Jul 4, 2017

The Australian War Memorial shouldn’t be taking money from merchants of death

Accepting funding from arms manufacturers is not honouring Australia's war dead. It is taking money from those who profit from war, writes former head of the Department of Prime Minister and Cabinet John Menadue.

I asked the director of the Australian War Memorial, Brendan Nelson, why the memorial is accepting funding from weapons manufacturers like BAE Systems, Boeing, Lockheed Martin and Northrop Grumman. In response, Nelson wrote back: “We regard it as entirely appropriate that defence contractors support the Memorial in its mission.”

It is difficult to see how Nelson can maintain that position when the AWM says in its founding documents: “The Memorial’s purpose is to commemorate the sacrifice of those Australians who have died in war.” Its mission is to help Australians “… to remember, interpret and understand the Australian experience of war and its enduring impact on Australian society". 

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15 thoughts on “The Australian War Memorial shouldn’t be taking money from merchants of death

  1. Urban Wronski

    Timely, incisive and courageous. The war industry likes to get its way, however. And it’s all top secret, national security and commercial in confidence should questions be asked such as how big is our own arms trade with the war criminal Saudis.
    Note: Kiwi academics prefer Land Wars to the former, historic terminology with all its implied pre-judgements and assumptions. Otherwise, doubtless, they’d expect us to to use Aboriginal Wars for the brutal and systematic forced dispossession the AWM and anti-black arm band revisionists continue to deny.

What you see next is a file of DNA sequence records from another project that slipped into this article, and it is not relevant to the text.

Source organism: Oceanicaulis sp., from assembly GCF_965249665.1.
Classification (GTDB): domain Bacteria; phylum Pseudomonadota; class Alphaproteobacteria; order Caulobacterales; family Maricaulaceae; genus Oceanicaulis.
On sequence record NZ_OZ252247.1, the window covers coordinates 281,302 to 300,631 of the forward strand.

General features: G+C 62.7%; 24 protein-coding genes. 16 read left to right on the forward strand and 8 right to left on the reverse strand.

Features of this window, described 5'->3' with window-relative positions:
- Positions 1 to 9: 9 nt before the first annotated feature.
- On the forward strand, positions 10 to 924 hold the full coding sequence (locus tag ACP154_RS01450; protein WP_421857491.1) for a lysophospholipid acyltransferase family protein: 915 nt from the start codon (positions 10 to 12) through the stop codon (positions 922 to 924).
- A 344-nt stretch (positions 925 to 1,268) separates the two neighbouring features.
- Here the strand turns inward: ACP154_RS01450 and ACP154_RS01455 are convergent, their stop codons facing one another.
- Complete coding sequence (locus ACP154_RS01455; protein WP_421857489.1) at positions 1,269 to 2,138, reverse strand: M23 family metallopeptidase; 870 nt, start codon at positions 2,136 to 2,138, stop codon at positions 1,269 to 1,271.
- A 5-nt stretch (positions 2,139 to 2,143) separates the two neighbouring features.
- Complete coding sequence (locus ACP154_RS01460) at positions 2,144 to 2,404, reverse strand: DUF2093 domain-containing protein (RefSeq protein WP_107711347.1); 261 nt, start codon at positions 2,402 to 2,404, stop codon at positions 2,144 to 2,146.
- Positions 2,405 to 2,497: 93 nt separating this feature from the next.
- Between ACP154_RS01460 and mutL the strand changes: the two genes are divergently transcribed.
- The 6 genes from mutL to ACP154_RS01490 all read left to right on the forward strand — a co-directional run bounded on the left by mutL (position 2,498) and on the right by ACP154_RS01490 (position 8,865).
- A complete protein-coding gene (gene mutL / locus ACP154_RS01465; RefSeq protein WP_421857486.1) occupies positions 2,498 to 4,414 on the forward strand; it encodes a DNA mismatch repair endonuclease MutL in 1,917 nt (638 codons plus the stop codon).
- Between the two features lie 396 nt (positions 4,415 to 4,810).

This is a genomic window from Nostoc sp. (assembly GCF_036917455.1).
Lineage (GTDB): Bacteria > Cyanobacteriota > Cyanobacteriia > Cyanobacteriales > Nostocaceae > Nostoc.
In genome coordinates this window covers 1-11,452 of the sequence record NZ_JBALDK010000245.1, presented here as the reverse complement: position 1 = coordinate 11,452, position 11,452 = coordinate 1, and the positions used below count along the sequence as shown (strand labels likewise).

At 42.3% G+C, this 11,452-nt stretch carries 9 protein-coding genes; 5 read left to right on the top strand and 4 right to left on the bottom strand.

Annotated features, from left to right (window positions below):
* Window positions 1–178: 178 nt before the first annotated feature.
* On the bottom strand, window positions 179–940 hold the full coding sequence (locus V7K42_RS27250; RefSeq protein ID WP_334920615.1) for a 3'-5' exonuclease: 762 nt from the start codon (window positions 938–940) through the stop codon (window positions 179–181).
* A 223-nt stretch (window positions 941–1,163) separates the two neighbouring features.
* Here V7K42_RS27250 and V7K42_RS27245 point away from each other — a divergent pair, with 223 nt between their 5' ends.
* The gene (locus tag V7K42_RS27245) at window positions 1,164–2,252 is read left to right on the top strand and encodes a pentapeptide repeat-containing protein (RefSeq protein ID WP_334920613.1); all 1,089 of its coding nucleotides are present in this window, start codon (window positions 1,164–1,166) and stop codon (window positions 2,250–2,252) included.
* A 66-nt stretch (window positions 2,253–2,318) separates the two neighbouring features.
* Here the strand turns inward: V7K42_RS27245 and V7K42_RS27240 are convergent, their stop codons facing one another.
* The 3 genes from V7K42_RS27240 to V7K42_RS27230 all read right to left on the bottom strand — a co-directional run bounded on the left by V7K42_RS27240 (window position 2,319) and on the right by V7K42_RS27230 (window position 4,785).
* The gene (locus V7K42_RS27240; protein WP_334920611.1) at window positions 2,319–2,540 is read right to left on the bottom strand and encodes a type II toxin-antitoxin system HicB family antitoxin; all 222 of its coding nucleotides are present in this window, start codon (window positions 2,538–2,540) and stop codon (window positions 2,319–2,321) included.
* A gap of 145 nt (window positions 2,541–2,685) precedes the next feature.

1. lykurgus

      I can give you an idea… the UK sells about 5 billion per quarter to Saudi (or 20/yr, on 2015 figures). Our recently-announced deals are (at least) full replacement of recently-banned Dutch supply, who do about half as much arms trade as Britain.
      So in billions per annum, we’d easily be into double digits.
      Senate just ordered Defence to cough up the numbers to them, and will no doubt be told to fuck off.

      I won’t accuse the AWM of losing its way, because in truth it NEVER knew who it was or what it was about… it’s on record as saying it will never recognise the Frontier Wars, for the love of Mike.

  2. Mark Burns

    Well said that man!
    The AWM “culture” extends beyond just sponsorship from the merchants of death:
    4 or 5 years ago when visiting the AWM I was stunned to overhear an official AWM guide describing WW1 battles in boys-own-annual-gung-ho language that sounded more like a Biggles episode than a solemn reminder of horror and sacrifice; being stunned then some hours later was compounded by outright nausea while exiting via the gift shop. There was a father buying a junior commando uniform and a model gun for his son! How did these items ever get into the gift shop??
    The apparent AWM mentality is a far cry from fostering “a reminder to future generations of the barbarity and futility of modern war”.

    1. JMNO

      A contrast to the thought-provoking multi-media exhibition on WW1 at the Imperial War Museum in London which (on an admittedly quick look through) looked much more broadly at the conflict. As do a number of its other exhibitions – on Syria, Afghanistan, etc